STEP 5: Building a career
To become a good artist:
After a lot of practice and study, take all the advice people have given you, follow their lead. Make something you know will be successful, put it in all the right venues.
To become a great artist:
Do it wrong. Don’t do it right just because of all the people around you who say ‘that’s not art,’ ‘that’s not music, ‘there’s no money in that,’ ‘it’s not a real book unless it’s in print,’ etc.  Some of those people will be your heroes. Every generation hates the next generation’s music. Every generation of artists thinks the next generation are hacks. Following the leader is a good way to make art that pleases people in the moment, but doing something that breaks all of the rules is the way be the leader and make something historic. Tell a story only you can tell in a way only you can tell it. When you see a piece of new technology, a piece of ancient technology, an interesting bit of trash on the street and think ‘I could put art on that’, then put art on that. You’ll be reaching new people in places no one else is even trying. There’s no money in ANYTHING until someone puts something great on it. When someone tells you you’re doing it wrong, that’s your clue that you’re doing something that could change all of the rules, and a few decades from now, your style will be the one someone’s drilling into a beginner’s head, and that beginner will be coming to you for advice. Feel free to tell them what you did right, but be sure to also tell them: Do it wrong.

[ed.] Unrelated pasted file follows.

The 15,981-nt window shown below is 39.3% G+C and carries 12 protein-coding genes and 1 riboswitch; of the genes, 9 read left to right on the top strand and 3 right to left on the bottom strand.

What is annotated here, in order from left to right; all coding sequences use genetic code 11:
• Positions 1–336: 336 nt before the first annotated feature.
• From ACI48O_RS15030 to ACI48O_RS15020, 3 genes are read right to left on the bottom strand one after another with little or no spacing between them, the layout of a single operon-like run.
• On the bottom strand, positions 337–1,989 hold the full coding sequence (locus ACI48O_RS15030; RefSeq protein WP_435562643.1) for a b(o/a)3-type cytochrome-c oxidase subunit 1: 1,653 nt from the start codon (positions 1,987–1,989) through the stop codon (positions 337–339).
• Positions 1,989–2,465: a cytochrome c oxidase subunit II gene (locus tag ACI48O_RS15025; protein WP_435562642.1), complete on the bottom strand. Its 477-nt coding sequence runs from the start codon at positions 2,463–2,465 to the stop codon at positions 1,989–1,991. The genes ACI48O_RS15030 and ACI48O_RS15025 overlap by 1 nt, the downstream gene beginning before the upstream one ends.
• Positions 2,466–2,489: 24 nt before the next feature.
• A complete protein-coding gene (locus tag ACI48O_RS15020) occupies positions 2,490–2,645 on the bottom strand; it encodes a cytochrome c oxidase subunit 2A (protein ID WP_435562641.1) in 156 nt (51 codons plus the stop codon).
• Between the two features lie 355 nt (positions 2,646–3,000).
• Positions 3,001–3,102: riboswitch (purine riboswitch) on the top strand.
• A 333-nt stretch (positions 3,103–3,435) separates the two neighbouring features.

ryanestradadotcom:

Do it wrong.

Cartoonists, writers, musicians, actors, filmmakers, we all get the same questions. And we all have boring, stock answers like ‘draw every day’ or ‘practice a lot’. Sometimes it’s because we don’t know what we did right. But the real reason is that every bit of advice we give you has an expiration date. The world of art is always changing. The things people like, the way those things are distributed and sold is always changing. By the time you put in all that practice to get good at what someone else told you is the way things are done, they aren’t done that way any more. The only sure way to become great at what you do is to break the rules. Not for the sake of being a rebel, but so that you can make something only you can make, in a way only you can make it. If you do something wrong well enough, it becomes the new right. So here are 5 steps in the right way to do it wrong.

STEP 1: Practice

To become a good artist:

Focus on making perfect art. Don’t show weakness. Use the tools that everyone else recommends. If you can’t draw hands, put them in pockets. If you can’t draw feet, crop them off the page. If you’re not very good at an instrument, play something easier. If you’re not knowledgable in a subject, write about something else.